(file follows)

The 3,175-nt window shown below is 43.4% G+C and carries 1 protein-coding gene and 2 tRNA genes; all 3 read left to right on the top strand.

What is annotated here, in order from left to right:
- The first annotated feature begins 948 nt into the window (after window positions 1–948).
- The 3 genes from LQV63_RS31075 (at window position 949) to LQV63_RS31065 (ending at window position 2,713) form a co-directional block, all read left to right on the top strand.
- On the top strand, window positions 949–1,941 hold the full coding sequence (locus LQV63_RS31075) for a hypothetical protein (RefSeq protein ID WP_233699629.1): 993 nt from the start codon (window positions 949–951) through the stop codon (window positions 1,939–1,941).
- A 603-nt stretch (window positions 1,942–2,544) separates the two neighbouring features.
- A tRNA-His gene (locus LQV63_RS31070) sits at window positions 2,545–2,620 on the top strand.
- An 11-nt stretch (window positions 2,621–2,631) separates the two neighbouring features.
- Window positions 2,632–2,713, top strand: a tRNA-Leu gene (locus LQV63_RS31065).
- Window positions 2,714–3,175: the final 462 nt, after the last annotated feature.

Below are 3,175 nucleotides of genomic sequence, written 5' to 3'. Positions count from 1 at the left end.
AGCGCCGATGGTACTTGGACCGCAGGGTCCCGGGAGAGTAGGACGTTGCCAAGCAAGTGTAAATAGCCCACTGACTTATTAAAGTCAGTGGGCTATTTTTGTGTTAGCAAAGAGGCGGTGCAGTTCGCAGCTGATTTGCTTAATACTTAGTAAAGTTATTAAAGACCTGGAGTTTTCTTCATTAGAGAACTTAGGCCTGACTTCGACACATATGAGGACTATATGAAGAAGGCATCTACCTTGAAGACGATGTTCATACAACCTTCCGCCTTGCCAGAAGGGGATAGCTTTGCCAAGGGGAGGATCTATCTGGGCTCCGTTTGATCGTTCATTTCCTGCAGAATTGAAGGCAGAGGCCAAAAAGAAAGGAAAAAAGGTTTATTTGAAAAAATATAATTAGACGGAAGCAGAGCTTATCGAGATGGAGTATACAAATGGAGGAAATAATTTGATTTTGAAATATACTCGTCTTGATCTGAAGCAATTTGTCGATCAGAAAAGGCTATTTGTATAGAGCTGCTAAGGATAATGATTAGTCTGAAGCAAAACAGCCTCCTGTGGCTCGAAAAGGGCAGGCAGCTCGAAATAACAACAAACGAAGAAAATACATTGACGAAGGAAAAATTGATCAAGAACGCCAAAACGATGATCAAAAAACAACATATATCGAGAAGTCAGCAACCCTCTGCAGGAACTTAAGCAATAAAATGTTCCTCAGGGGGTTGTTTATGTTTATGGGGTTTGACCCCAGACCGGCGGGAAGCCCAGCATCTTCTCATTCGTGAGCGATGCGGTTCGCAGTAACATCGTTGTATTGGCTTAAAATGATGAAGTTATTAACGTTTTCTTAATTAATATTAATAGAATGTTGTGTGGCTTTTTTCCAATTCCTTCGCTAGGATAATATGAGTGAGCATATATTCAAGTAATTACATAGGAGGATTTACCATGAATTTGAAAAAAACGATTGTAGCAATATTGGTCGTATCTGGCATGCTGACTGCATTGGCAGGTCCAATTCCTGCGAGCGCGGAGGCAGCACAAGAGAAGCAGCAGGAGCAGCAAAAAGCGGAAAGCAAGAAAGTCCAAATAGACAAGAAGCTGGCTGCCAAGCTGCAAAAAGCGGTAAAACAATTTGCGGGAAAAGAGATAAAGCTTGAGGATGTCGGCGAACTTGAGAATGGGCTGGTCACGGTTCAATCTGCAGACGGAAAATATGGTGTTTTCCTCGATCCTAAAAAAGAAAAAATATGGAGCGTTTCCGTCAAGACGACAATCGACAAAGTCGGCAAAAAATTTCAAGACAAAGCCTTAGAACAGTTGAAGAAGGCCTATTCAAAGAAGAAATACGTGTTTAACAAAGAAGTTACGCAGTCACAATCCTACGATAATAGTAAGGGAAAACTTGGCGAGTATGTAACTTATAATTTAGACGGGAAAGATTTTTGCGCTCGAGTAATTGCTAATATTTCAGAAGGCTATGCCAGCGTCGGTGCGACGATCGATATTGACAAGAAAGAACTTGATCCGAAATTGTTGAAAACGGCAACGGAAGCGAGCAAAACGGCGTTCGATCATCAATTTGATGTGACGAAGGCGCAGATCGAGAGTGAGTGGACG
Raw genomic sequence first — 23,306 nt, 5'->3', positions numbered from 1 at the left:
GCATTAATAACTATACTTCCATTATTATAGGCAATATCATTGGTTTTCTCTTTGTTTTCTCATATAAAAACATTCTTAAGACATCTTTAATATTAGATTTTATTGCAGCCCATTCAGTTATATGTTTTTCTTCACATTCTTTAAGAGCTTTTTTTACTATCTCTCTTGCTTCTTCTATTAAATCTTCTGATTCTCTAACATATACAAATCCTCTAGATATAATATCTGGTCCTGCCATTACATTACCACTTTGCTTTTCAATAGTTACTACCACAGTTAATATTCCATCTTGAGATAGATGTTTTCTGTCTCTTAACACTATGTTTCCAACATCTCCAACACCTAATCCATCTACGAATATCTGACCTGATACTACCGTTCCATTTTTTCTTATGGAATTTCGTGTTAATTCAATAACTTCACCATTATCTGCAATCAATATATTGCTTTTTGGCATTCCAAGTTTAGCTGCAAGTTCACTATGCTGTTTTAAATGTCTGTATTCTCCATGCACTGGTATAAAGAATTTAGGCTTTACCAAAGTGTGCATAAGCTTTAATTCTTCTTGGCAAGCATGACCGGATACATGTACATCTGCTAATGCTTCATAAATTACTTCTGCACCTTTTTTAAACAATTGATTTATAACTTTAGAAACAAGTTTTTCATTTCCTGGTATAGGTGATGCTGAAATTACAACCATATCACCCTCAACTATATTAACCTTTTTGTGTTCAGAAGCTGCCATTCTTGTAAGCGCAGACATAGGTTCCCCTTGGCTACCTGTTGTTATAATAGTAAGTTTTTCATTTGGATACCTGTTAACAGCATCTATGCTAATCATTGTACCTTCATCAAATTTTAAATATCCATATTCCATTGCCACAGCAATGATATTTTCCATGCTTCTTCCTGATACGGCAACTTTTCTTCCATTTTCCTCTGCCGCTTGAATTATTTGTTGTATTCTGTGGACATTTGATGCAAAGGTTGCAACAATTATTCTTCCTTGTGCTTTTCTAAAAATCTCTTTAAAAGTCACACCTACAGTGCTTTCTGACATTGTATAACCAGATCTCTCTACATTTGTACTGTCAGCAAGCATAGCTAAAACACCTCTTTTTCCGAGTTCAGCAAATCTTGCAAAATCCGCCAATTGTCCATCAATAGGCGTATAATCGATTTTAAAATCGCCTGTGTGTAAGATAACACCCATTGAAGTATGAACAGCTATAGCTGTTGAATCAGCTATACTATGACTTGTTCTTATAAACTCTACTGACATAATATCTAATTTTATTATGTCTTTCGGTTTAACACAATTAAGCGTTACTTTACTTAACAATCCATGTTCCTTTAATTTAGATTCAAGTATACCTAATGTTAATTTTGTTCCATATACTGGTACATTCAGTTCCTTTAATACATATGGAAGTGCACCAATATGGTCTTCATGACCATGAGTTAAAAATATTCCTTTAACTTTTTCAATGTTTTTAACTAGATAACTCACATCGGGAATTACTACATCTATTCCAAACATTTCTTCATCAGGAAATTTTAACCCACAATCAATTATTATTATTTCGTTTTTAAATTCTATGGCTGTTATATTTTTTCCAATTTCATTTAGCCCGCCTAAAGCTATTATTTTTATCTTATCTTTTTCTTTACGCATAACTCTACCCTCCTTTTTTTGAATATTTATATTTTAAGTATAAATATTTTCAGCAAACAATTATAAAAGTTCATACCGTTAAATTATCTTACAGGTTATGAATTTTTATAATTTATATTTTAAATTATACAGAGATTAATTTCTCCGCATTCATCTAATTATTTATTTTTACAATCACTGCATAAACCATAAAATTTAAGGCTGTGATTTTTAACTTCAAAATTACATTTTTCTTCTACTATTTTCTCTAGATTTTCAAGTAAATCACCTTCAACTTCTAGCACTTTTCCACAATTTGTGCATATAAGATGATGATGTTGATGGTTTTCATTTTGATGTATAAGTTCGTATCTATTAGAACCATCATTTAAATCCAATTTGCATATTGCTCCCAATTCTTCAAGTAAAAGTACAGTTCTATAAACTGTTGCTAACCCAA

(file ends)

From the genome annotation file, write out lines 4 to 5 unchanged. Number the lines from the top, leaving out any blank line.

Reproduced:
- The 3 genes from LQV63_RS31075 (at window position 949) to LQV63_RS31065 (ending at window position 2,713) form a co-directional block, all read left to right on the top strand.
- On the top strand, window positions 949–1,941 hold the full coding sequence (locus LQV63_RS31075) for a hypothetical protein (RefSeq protein ID WP_233699629.1): 993 nt from the start codon (window positions 949–951) through the stop codon (window positions 1,939–1,941).